Rigorous external validation and understanding of limitations is also necessary because we are learning from data that we acquire from the real world. In clinical research, we generally work with “small data” particularly in target therapies. Even when we use observational data, the real world data set is generally very small and missing data also needs to be accounted for.

ML can do a lot of things, but we need to see if there is an actual demand as the established methods work quite well and so, there needs to be a demonstration of added value.

What is the Scope of Causal Inference for Clinical Research?

RCTs are the gold standard for comparing effectiveness of interventions. Randomization reduces selection bias and confounding and provides causal estimates of effects of taking drug A vs drug B. Also, decision-making and health policy need to be informed by causal knowledge about comparative effectiveness and safety.

However, randomized trials are not always feasible as they are expensive, sometimes unethical, and often impractical and untimely. Moreover, decisions need to be made even in the absence of a randomized trial to address them, for example, maintaining status quo is also a decision.

Alternately, we can emulate a randomized trial using real world data. For each observational analysis for causal inference, we can imagine a hypothetical randomized trial that we would prefer to conduct. We refer to such trials as Target Trials. A Target trial is the hypothetical randomized trial that we would like to conduct to answer a causal question. A causal analysis of observational data can be viewed as an attempt to emulate some target trial. If we cannot explain what our target trial is then chances are that our causal question is not well-defined.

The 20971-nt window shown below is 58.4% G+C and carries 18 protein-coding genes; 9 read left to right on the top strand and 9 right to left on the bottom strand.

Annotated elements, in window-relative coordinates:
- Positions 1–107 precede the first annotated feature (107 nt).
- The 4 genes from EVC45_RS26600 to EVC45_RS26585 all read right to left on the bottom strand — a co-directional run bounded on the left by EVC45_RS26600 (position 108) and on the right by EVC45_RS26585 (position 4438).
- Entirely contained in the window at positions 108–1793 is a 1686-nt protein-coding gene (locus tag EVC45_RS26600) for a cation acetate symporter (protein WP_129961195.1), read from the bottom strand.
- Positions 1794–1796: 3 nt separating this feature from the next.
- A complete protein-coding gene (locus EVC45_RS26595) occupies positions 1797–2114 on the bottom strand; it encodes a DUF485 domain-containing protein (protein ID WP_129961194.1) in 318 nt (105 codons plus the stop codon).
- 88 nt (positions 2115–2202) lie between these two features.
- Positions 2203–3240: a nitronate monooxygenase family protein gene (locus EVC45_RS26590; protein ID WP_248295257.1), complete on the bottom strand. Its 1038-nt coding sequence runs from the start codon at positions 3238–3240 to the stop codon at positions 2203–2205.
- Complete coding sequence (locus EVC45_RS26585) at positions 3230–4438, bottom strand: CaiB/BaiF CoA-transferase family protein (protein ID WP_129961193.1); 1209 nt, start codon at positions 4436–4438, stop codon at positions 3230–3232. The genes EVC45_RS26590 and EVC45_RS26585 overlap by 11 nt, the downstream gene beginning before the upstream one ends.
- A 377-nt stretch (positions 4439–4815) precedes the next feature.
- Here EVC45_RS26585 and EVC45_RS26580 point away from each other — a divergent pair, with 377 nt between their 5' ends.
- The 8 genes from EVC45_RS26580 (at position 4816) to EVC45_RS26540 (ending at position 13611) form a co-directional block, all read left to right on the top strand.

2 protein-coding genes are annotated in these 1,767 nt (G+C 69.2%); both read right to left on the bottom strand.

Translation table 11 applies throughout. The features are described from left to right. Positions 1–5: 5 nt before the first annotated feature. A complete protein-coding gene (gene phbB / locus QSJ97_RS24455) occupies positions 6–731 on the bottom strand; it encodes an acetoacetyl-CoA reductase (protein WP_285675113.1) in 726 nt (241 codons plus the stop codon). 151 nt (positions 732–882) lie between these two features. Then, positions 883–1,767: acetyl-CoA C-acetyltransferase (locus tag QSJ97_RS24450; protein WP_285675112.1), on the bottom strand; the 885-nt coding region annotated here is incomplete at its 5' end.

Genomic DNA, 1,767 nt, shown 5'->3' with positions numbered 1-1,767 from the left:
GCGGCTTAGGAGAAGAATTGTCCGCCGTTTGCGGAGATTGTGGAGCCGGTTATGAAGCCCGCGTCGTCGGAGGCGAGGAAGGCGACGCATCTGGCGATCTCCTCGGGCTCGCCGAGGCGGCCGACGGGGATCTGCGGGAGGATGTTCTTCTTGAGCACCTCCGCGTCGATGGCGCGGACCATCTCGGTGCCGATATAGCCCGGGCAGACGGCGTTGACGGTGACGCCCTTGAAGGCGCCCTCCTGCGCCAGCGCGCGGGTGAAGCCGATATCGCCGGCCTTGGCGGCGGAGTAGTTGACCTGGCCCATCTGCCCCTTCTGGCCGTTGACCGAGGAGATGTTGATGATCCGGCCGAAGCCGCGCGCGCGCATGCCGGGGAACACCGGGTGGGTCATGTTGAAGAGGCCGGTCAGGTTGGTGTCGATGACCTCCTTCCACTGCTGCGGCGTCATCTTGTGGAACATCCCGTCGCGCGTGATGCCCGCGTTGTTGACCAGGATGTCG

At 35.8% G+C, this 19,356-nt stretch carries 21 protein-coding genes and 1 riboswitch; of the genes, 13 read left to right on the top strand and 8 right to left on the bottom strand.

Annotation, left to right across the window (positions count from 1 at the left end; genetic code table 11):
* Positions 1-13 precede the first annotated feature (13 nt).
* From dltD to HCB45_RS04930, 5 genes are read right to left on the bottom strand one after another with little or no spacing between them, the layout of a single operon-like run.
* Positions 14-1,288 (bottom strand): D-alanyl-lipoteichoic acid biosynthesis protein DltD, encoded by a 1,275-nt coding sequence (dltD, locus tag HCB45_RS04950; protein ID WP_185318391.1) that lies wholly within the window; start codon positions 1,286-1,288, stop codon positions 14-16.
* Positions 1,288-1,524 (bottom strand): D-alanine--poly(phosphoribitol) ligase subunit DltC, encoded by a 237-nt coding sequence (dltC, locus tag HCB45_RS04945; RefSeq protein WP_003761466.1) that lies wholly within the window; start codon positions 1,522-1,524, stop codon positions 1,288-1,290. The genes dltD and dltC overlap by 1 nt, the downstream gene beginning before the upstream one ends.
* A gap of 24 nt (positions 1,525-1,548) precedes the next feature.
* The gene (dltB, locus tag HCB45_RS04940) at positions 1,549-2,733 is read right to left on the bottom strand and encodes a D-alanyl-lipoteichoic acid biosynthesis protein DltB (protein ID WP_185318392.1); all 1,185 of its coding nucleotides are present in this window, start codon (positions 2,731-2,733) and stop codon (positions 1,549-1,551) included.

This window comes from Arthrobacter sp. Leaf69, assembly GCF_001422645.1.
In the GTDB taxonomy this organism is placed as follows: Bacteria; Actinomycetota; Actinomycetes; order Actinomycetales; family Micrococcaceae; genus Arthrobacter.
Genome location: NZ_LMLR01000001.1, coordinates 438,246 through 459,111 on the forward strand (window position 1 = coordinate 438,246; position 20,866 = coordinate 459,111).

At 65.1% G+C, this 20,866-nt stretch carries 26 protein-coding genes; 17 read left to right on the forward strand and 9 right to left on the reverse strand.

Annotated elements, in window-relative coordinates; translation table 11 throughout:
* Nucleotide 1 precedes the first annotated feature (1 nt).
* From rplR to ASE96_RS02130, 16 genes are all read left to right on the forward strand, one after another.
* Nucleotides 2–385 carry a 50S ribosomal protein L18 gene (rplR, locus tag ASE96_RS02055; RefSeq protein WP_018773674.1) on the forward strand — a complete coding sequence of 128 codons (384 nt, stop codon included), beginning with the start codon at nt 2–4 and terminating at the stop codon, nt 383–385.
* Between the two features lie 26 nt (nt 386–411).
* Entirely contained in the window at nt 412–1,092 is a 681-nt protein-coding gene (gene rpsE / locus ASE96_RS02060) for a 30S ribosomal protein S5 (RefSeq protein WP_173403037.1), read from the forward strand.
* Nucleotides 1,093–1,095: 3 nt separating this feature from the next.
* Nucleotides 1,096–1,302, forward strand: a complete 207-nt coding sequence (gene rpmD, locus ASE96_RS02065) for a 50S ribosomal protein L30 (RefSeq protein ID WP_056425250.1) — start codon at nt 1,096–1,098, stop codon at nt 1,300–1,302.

Conclusion

In his talk, Alind introduces the recent ongoing work at Cytel in applying methods from causal analysis and reinforcement learning in the context of comparative effectiveness research and dynamic treatment regimes.

In summary, Causal Inference is a complex scientific task that relies on triangulating evidence from multiple sources and on the application of a variety of methodological approaches. In clinical research, decision makers use causal inference to choose among different courses of action. We can compare the outcomes under these said different courses of action as well as compare the effectiveness and safety. One way to learn what works is by conducting randomized trials. In the absence of a randomized clinical trial, we can try to estimate causal effects from real-world data, as it can complement existing trials at a fraction of time and cost. The approach of emulating target trials makes causal inference and head-to-head comparative effectiveness using real-world data a reality.

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About Alind Gupta

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Alind Gupta is a senior data scientist at Cytel, focusing on probabilistic graphical models and Bayesian inference. His current work focuses on the use of Bayesian networks and Markov models for modelling heterogeneity in response to cancer immunotherapy and for long-term survival prediction using clinical trial and real-world data. Alind has a PhD from the University of Toronto studying genetics of rare diseases.